[Ye shall pass over[25]]  Hebrew:  passing over (Montanus, Malvenda, Vatablus), understanding, ye shall be, that is, ye shall be prepared to pass over (Vatablus); ye are going to pass over (Junius and Tremellius, Syriac).

[To possess, לָרֶשֶׁת[26]To possess by hereditary right (Junius and Tremellius, Masius); that is to say, ye go not to lay waste, or to spoil, as in Numbers 31, but so that by the right of inheritance ye might occupy and possess (Masius).

[Which the Lord, יְהוָה]  This signifies power; as your God,[27] His most favorable and paternal will.  But now, where will has been conjoined with power, nothing is so difficult that it is not easily furnished (Masius).

[1] Hebrew:  וַיְצַ֣ו יְהוֹשֻׁ֔עַ אֶת־שֹׁטְרֵ֥י הָעָ֖ם לֵאמֹֽר׃

[2] שֹׁטֵר/officer appears to be derived from the verbal root שׁטר, to write.

[3] Apparitors were civil servants, assisting the magistrates.

[4] Stators served the provincial governors as messengers.

[5] Hebrew: עִבְר֣וּ׀ בְּקֶ֣רֶב הַֽמַּחֲנֶ֗ה וְצַוּ֤וּ אֶת־הָעָם֙ לֵאמֹ֔ר הָכִ֥ינוּ לָכֶ֖ם צֵידָ֑ה כִּ֞י בְּע֣וֹד׀ שְׁלֹ֣שֶׁת יָמִ֗ים אַתֶּם֙ עֹֽבְרִים֙ אֶת־הַיַּרְדֵּ֣ן הַזֶּ֔ה לָבוֹא֙ לָרֶ֣שֶׁת אֶת־הָאָ֔רֶץ אֲשֶׁר֙ יְהוָ֣ה אֱלֹֽהֵיכֶ֔ם נֹתֵ֥ן לָכֶ֖ם לְרִשְׁתָּֽהּ׃

[6] Hebrew:  הָכִ֥ינוּ לָכֶ֖ם צֵידָ֑ה.

[7] Here, צֵידָה is being related to צוד/game, and the verbal root צוּד, to hunt.

[8] John Piscator (1546-1626) was a learned Protestant divine.  He held the position of Professor of Divinity at Herborn (1584).  His German version was the first, complete and independent, since that of Martin Luther.  Through the course of his career, his views changed from those of the Lutherans to those of the Calvinists, and from those of the Calvinists to those of the Arminians.  He remains widely regarded for his abilities as a commentator.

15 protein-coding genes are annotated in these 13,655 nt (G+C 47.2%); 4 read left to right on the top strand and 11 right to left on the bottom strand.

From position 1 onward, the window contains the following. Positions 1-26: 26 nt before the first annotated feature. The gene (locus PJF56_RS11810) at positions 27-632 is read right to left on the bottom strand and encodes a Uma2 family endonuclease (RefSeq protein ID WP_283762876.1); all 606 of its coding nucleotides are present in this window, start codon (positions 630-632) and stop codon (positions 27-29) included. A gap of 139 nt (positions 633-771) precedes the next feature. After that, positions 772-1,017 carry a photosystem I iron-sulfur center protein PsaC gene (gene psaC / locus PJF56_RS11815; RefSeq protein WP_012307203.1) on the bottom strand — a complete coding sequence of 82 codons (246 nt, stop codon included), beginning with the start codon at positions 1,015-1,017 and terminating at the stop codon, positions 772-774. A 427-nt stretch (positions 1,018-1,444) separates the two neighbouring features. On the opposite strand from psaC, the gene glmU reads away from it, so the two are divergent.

[9] Genesis 42:25:  “Then Joseph commanded to fill their sacks with corn, and to restore every man’s money into his sack, and to give them provision (צֵדָה) for the way:  and thus did he unto them.”

[10] See Numbers 21; Deuteronomy 3.

[11] David Kimchi (c. 1160-1235) was a Spanish Rabbi.  He wrote commentaries on a large part of the Old Testament and a Hebrew grammar, as a result of which he has had an enduring impact upon the history of interpretation, Jewish and Christian..

[12] The details of the life of Rabbi Salomon Jarchi (Solomon Jarchi ben Isaac) have been obscured by the mists of time.  It is relatively safe to associate him with the eleventh century.  He commented on the whole of the Hebrew Bible, and the principal value of his commentary is its preservation of traditional Jewish interpretation.  He also authored the first comprehensive commentary on the Talmud.

[13] See Exodus 16:21.

[14] That is, February-March on the Gregorian calendar.

[15] Deuteronomy 34:8.

[16] That is, January-February on the Gregorian calendar.

[17] Joshua 3:5.

[18] Hysteron proteron is a rhetorical device which presents ideas in an order other than their logical or chronological.

[19] Shittim is almost seven miles east of the Jordan, over against Jericho.

[20] There are six hundred and seven feet in a stadium.  Sixty stadia would be just short of seven miles.

[21] Joshua 1:11b:  “Prepare you victuals; for within three days (בְּע֣וֹד׀ שְׁלֹ֣שֶׁת יָמִ֗ים) ye shall pass over this Jordan, to go in to possess the land, which the Lord your God giveth you to possess it.”

[22] 2 Samuel 12:22a:  “And he said, While (בְּעוֹד) the child was yet alive, I fasted and wept…”

[23] Jeremiah 15:9a:  “She that hath borne seven languisheth: she hath given up the ghost; her sun is gone down within (בְּעֹד) the day …”

[24] It appears that Genesis 4:12 is an erroneous citation.  Perhaps Genesis 40:13 is intended:  “Yet within three days (בְּע֣וֹד׀ שְׁלֹ֣שֶׁת יָמִ֗ים) shall Pharaoh lift up thine head, and restore thee unto thy place:  and thou shalt deliver Pharaoh’s cup into his hand, after the former manner when thou wast his butler.”

[25] Hebrew:  אַתֶּם֙ עֹֽבְרִים֙.

[26] יָרַשׁ signifies to take possession, or to inherit.

[27] Joshua 1:11b:  “Prepare you victuals; for within three days ye shall pass over this Jordan, to go in to possess the land, which the Lord your God (אֲשֶׁר֙ יְהוָ֣ה אֱלֹֽהֵיכֶ֔ם) giveth you to possess it.”